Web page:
Though denied direct roles
in combat, many American women served in the armed services during World War II. With slogans such as "Free a Man to Fight," the government encouraged women to enlist in order to allow more men to serve in combat.
In addition to traditional office jobs, women performed as mechanics, truck drivers, air traffic controllers, and in other challenging fields. Some 272,000 women, including many Floridians, joined the Women's Auxiliary Army Corps, later simply the Women's Army Corps, or WACs.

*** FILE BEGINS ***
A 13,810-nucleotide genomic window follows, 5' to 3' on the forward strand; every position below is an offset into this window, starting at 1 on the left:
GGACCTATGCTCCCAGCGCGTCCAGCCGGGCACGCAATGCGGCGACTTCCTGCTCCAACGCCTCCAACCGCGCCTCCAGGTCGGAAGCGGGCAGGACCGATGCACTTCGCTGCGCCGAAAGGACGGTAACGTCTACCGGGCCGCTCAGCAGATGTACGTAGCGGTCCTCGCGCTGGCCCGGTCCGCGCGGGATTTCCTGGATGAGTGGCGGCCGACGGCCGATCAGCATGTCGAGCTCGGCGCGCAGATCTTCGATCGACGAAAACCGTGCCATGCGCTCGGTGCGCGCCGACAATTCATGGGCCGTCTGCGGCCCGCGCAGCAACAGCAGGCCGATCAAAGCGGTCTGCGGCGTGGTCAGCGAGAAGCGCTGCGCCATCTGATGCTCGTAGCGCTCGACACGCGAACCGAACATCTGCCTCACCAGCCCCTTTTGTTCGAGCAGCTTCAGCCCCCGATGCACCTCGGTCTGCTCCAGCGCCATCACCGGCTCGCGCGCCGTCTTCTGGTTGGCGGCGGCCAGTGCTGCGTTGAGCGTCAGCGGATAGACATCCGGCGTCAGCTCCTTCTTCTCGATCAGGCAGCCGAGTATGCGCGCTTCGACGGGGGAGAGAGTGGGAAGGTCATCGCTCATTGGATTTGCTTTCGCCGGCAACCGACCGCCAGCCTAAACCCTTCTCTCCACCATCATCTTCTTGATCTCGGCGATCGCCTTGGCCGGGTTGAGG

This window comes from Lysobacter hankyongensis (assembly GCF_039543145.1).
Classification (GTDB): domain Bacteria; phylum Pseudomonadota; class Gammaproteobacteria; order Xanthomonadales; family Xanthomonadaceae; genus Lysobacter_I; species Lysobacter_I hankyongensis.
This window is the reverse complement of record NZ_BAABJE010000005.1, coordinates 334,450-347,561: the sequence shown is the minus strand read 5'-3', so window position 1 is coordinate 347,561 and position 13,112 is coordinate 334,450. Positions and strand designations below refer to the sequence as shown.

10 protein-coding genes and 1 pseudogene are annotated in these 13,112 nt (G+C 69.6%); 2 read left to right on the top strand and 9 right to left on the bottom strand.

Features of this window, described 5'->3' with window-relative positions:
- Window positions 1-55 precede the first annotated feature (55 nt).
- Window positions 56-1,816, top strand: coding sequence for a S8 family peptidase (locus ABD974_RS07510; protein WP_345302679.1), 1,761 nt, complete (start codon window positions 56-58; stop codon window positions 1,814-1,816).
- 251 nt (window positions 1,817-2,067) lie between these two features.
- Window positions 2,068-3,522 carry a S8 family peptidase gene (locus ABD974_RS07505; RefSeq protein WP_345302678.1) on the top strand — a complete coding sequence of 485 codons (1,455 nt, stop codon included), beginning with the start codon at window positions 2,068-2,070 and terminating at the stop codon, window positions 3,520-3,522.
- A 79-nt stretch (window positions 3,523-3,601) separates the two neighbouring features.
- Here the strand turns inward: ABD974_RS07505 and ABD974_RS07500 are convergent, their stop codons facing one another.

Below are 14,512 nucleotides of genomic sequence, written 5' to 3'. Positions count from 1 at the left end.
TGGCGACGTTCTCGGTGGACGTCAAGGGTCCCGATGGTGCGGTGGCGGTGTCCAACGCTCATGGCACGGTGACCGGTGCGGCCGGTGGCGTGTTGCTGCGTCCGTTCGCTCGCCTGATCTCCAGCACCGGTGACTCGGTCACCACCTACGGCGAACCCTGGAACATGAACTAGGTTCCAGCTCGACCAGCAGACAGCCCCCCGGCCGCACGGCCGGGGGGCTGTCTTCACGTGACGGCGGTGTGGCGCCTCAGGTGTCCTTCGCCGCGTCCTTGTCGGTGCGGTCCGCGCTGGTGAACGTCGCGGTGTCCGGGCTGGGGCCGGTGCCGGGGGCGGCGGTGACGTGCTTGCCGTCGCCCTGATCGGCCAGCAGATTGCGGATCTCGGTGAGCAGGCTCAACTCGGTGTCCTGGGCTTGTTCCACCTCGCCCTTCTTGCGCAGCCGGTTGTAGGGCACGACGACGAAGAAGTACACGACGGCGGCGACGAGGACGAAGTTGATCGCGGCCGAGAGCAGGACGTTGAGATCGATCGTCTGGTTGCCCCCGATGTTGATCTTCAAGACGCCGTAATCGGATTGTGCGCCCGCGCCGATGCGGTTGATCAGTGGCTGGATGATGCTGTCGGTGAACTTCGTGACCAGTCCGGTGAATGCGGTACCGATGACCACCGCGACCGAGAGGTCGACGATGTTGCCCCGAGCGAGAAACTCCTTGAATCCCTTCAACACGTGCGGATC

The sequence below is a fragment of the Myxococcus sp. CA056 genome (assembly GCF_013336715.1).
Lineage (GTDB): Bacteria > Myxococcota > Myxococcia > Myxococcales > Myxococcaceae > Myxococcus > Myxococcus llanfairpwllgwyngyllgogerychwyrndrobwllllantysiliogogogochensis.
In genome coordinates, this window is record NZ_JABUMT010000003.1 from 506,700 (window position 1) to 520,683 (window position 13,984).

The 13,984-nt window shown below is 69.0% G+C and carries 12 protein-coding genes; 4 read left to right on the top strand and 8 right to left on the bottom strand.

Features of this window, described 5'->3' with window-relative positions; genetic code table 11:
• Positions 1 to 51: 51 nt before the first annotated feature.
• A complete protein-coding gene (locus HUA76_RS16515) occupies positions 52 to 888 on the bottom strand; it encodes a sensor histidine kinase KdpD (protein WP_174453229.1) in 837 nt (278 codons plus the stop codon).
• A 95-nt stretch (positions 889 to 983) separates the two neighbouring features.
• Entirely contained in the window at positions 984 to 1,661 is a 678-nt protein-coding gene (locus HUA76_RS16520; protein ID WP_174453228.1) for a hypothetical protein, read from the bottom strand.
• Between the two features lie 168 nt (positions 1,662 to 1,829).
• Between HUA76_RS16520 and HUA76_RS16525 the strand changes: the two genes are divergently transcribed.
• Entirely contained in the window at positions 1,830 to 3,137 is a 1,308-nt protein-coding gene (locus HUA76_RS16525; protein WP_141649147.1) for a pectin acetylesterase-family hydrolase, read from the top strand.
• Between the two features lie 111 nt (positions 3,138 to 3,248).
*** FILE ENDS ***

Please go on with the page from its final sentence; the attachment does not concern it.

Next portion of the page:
Women also served in similar organizations such as the Navy's WAVES (Women Accepted for Volunteer Emergency Service), the Coast Guard's SPARS (an acronym of the Coast Guard motto "Semper Paratus--Always Ready"), and in the Marine Corps. Many women served overseas, and a number died on active duty. Army and Navy nurses in particular were praised for their courage and dedication.
In addition to these organizations listed, the WASP, or Women Airforce Service Pilots, was a group of civilian pilots utilized by the Air Transport Command for ferrying aircraft and training duties. Female aviation pioneer Jacqueline Cochran, a native of the Florida panhandle who piloted her own plane before the war, was selected to organize the WASP.